Thanks Sara. When I am having a tough day I open the bookmark to the piece you wrote about my cancer activities. It reminds me of what I can do as just one person.

    Jason

  2. I do wonder about the wealthy who give, not because they are generous souls who care, so that they don’t have to pay as much in taxes. While Brooks may be a self-proclaimed independent, the American Enterprise Institute is a fairly right-leaning organization (has anyone heard of ‘neo-conservatism’?). Also, what do you do about – GASP – religious liberals?!

    • Religious liberals are the second most likely group to give and volunteer. The book is written in a very objective manner.

      Re the weatlhy who give for tax benefits: the tax incentive to donate is so miniscule and is phased out almost completely (like all itemized deductions) at the upper income levels so I think taxes have little to do with upper income giving but even if it does, do we care? I’m happy that people give no matter what the reason.

      What I find the most fascinating tidbit of the few points I posted is that the working poor give more % of income wise than the middle class and yet no one has commented on that fact . . . interesting.

  3. I am not surprised, at all.

    P.s…the more I read of your blog, the more I like it!

  4. Wow…this is fascinating. I know a lot of wealthy people that give…but I know quite a few that are very stingy. It is hard to understand why people give more than others. All I know is that I want to make 2011 a year in which I give more to the charities I believe in. Thanks for sharing, my friend.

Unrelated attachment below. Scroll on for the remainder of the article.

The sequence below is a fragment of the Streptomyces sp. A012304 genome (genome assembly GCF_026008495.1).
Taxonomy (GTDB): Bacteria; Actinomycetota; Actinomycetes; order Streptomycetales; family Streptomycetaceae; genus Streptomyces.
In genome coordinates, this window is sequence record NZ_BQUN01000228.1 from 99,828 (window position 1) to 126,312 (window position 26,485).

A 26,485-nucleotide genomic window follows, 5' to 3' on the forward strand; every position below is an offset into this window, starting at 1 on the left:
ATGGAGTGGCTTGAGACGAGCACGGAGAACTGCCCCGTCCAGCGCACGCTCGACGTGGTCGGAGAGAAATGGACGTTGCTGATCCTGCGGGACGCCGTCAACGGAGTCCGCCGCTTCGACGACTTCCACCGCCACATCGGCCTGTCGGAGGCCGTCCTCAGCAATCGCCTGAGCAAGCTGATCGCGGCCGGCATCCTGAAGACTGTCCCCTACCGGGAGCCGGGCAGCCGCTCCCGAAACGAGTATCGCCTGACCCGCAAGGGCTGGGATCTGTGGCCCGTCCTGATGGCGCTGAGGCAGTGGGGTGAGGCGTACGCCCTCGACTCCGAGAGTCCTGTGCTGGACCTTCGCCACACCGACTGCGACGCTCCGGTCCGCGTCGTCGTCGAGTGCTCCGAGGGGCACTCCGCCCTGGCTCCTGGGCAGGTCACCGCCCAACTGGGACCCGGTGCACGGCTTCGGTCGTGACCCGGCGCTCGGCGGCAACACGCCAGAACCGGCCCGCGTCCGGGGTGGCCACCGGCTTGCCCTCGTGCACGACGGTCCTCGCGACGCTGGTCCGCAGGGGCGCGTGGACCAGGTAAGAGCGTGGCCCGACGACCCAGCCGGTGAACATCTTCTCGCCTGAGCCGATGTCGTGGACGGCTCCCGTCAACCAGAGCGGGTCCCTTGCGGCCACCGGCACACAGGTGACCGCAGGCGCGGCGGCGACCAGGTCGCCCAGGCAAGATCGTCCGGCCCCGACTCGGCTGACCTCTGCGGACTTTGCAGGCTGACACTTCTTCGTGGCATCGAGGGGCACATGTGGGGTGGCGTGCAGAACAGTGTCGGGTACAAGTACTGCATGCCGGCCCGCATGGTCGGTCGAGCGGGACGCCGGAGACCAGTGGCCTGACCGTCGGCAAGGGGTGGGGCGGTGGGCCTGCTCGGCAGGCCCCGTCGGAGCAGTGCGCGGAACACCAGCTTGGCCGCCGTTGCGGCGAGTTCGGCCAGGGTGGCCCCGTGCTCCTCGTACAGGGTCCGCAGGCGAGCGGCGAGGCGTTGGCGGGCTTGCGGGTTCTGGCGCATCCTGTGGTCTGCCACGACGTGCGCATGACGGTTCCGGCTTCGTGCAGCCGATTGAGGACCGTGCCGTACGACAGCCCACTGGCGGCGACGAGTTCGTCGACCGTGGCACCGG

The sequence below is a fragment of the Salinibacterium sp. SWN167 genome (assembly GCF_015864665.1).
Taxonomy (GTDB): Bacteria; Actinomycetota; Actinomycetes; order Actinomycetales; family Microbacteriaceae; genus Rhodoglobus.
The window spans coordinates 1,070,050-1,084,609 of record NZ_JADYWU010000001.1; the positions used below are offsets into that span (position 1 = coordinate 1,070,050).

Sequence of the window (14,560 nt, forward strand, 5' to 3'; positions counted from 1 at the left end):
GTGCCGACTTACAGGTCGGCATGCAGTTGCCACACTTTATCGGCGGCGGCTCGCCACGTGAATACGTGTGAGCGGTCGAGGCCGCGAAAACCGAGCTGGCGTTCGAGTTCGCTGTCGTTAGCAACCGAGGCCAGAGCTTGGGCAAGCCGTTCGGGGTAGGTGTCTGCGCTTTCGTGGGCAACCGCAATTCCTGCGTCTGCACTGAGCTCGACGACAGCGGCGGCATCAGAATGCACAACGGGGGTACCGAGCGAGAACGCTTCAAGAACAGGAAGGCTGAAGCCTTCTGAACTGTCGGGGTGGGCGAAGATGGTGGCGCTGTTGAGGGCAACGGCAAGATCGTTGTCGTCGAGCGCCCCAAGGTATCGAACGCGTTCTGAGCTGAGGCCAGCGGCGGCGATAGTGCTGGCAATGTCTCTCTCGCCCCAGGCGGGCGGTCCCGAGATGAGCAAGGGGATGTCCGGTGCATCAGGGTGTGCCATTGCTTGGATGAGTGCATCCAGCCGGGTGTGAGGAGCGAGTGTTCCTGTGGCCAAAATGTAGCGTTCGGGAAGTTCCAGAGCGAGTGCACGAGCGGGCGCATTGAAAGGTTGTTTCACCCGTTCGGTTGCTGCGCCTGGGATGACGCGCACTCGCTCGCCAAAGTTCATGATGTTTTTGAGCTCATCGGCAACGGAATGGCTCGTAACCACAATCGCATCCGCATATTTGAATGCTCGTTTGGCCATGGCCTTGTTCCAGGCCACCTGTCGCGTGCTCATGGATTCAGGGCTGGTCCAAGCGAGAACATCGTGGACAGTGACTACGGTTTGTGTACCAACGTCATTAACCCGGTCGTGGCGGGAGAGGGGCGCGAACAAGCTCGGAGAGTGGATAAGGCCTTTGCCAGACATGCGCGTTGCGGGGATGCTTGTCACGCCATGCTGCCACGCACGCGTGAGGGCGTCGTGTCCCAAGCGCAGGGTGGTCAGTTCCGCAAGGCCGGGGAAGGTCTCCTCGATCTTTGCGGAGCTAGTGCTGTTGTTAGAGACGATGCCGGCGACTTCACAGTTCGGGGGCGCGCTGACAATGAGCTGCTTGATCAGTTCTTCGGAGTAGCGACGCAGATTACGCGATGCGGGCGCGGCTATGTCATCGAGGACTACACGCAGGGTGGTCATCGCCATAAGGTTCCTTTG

• I have the same goal for 2011. Although I always pre-plan and dedicate a % of my gross income to charities every year the % is well below where I want it to be, and a goal for 2011 is to definitely increase that % as well as volunteer more.

  5. I saw a segment 20/20 made on this issue. The reason, they say, that conservatives give more to charity than liberals is because liberals expect the government to take care of people.

    The reason the working poor give more is because they are a step away from using those charities themselves and hope someone would give when they need it.

    Great review.

    http://www.ManOfLaBook.com

  6. As a secular liberal, I will ask how does the author know? My tax returns do not identify me as a secular liberal. I have never been asked if I am conservative or liberal in the countless hours I have volunteered.

    Does the author explain how/where he got his data?

    • Hi Jackie:

      He does explain all of his methodology and the data – which is extensive – is set forth in a 23-page appendix and in the 28-pages of endnotes. Sources include the Social Capital Community Benchmark Survey (a joint effort by researchers at various American universities in collaboration with the Roper Center for Public Opinion Research and the Saguaro Seminar at Harvard’s Kennedy School of Government), an annual national panel survey conducted by the Population Panel of Income Dynamics (1968 forward), the General Social Survey wihich has been administered by the National Opinion Research Center most years since 1972, Arts and Religion Survey conducted by Princeton Professor Robert Withnow and the Gallup Organization and many more.

  7. These findings are quite interesting, but I think the one that is most shocking but not surprising to me is the “secular liberal”, having known and associated with many of them they can be a fickle lot indeed.